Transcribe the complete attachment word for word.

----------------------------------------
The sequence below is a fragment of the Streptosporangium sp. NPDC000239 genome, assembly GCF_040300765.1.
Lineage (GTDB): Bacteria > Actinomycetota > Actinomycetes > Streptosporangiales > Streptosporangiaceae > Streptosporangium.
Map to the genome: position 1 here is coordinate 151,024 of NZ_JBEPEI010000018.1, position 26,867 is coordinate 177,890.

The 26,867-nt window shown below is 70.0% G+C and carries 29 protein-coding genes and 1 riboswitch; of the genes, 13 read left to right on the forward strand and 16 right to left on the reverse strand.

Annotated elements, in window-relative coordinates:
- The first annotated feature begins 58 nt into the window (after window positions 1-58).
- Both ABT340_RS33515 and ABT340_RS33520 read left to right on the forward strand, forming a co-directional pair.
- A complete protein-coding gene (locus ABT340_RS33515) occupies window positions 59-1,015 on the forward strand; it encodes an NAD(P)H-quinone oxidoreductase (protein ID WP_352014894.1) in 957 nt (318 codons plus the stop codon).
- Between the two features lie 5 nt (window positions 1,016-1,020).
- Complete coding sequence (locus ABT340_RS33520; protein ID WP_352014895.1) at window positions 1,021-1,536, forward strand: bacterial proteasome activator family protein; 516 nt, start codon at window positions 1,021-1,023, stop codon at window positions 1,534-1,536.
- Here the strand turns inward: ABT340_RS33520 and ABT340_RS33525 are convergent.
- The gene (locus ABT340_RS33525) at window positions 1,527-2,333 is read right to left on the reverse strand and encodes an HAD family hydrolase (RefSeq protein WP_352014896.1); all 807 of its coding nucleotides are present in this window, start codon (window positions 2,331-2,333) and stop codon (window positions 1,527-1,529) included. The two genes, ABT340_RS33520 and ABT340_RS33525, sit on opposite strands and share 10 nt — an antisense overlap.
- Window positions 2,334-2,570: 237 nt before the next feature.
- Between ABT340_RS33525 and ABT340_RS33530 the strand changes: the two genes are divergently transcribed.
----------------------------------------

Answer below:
The sequence below is a fragment of the Streptosporangium sp. NPDC000239 genome, assembly GCF_040300765.1.
Lineage (GTDB): Bacteria > Actinomycetota > Actinomycetes > Streptosporangiales > Streptosporangiaceae > Streptosporangium.
Map to the genome: position 1 here is coordinate 151,024 of NZ_JBEPEI010000018.1, position 26,867 is coordinate 177,890.

The 26,867-nt window shown below is 70.0% G+C and carries 29 protein-coding genes and 1 riboswitch; of the genes, 13 read left to right on the forward strand and 16 right to left on the reverse strand.

Annotated elements, in window-relative coordinates:
- The first annotated feature begins 58 nt into the window (after window positions 1-58).
- Both ABT340_RS33515 and ABT340_RS33520 read left to right on the forward strand, forming a co-directional pair.
- A complete protein-coding gene (locus ABT340_RS33515) occupies window positions 59-1,015 on the forward strand; it encodes an NAD(P)H-quinone oxidoreductase (protein ID WP_352014894.1) in 957 nt (318 codons plus the stop codon).
- Between the two features lie 5 nt (window positions 1,016-1,020).
- Complete coding sequence (locus ABT340_RS33520; protein ID WP_352014895.1) at window positions 1,021-1,536, forward strand: bacterial proteasome activator family protein; 516 nt, start codon at window positions 1,021-1,023, stop codon at window positions 1,534-1,536.
- Here the strand turns inward: ABT340_RS33520 and ABT340_RS33525 are convergent.
- The gene (locus ABT340_RS33525) at window positions 1,527-2,333 is read right to left on the reverse strand and encodes an HAD family hydrolase (RefSeq protein WP_352014896.1); all 807 of its coding nucleotides are present in this window, start codon (window positions 2,331-2,333) and stop codon (window positions 1,527-1,529) included. The two genes, ABT340_RS33520 and ABT340_RS33525, sit on opposite strands and share 10 nt — an antisense overlap.
- Window positions 2,334-2,570: 237 nt before the next feature.
- Between ABT340_RS33525 and ABT340_RS33530 the strand changes: the two genes are divergently transcribed.